Critics’ Picks

View of “AIL PALACES ARETEMPORARY HALACES: A Shanzhai Lyric,” 2019

View of “AIL PALACES ARETEMPORARY HALACES: A Shanzhai Lyric,” 2019

New York


Abrons Arts Center
466 Grand Street
October 24–November 24, 2019

Regardless of whether it’s “high” or “fast,” fashion shouts (or dog-whistles) its way through the crowds with branded signifiers. But the linguistically opaque garments gathered here are shanzhai: Chinese counterfeits of branded merchandise, and often hectic amalgamations of homely graphic design, queerly philosophical lamentations, and grammatically errant versions of trendy political statements. Operating as an offshoot of Display Distribute, an “itinerant artistic research platform” and occasional exhibition space based in Hong Kong, Ming Lin and Alexandra Tatarsky—the duo that make up Shanzhai Lyric—archive images of such clothes on Instagram or contextualize them through essays. And now, they have brought a feast of mistranslation and liberated nonsense to two humble wooden structures at the Abrons Art Center, one installed downstairs and the other displayed upstairs in the main half-rotunda. Each functions as a rack for long- and short-sleeved T-shirts printed with text, and on one of the plywood bars of the upper-level piece, The Incomplete Poem, 2017–, is a low-hanging fruit, a grape-and-teal-striped number over which is printed in a black, all-caps font: “WE SHOUL ALLB FEMINIS.” Hung above this, a white tee with interlocking gold C’s is boldly labeled “CNANEL.” And just like that, the statement T-shirt loses its laughable earnestness and attains the surreal levity and unnerving presence of found poetry: ambiguous, with facets of parody and stabs of poignancy.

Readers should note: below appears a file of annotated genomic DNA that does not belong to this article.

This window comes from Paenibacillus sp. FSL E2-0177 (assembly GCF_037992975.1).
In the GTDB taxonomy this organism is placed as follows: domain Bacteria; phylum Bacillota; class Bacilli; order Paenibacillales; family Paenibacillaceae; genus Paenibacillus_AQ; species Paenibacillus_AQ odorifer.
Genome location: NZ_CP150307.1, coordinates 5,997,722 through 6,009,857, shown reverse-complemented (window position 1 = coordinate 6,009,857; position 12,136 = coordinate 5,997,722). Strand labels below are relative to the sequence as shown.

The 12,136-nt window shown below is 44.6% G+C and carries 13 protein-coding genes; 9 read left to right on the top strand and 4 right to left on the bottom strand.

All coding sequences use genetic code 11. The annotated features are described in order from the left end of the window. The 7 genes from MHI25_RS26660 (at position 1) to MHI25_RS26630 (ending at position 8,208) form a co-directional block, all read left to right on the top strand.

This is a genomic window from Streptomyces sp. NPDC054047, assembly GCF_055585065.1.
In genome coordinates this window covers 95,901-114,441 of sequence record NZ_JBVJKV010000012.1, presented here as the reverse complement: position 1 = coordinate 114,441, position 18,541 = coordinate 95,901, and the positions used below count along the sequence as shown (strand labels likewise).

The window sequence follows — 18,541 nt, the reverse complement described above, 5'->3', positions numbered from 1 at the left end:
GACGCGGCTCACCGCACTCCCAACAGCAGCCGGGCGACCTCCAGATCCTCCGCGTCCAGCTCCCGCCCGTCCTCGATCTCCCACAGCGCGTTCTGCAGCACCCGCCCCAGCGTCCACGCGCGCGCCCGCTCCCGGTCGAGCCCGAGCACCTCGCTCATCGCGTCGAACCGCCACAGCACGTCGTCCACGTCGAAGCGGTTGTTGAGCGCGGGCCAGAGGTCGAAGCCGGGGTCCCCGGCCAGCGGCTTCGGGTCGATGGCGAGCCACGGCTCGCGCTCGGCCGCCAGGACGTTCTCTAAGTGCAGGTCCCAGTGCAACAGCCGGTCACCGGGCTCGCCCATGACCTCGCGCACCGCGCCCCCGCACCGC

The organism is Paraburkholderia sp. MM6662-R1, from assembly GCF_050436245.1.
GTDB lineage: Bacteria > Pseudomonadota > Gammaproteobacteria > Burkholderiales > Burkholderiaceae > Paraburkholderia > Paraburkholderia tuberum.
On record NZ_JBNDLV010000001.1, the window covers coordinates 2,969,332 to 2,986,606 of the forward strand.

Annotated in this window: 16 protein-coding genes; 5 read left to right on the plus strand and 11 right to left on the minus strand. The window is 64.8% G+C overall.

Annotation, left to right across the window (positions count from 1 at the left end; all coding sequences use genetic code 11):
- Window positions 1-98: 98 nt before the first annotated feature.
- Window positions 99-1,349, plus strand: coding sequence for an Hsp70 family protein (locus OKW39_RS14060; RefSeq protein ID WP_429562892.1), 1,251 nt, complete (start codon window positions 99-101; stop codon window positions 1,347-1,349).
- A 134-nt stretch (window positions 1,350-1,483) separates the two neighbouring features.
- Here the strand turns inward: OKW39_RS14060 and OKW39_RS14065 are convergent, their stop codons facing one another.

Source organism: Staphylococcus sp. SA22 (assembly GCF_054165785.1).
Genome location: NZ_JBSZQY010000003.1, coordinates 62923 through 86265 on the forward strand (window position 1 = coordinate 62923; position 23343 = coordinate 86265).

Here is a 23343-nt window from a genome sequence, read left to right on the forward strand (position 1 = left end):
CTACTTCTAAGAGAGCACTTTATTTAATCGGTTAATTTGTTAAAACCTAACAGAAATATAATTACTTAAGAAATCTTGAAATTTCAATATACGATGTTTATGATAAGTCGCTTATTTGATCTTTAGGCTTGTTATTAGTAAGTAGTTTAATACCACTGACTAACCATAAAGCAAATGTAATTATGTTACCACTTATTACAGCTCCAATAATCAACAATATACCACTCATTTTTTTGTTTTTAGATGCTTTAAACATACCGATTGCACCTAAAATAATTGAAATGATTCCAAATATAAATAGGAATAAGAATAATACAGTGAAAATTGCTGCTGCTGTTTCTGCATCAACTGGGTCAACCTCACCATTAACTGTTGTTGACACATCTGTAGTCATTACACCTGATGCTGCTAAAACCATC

Pinned to the wall by The Incomplete Poem is a half-page of typed poetry, Endless Garment, 2015–, an edited transcription of the shanzhai shirts’ text. Here, redundancy matters, insofar as it speaks to the global pileup of the unnecessary; yet it can also be a détournement of cultural excess and runoff, especially when the prospect of authorship has been foreclosed. The word shanzhai can be translated as “mountain hamlet,” implicitly identifying the bootlegger with the role of the sansculotte, a provincial outsider of creative industries, engineering their permission-less products in what’s ironically a center of production for many Western designers and auteurs. Sadly, this abundance of creativity isn’t so good for the planet anymore. However, the anonymous designers of these garments still manage a paean to Earth’s wonders—on a Kelly-green shirt, one can read: “The world seen powdery pink to shades of green is dressed in joy.” Hear, hear.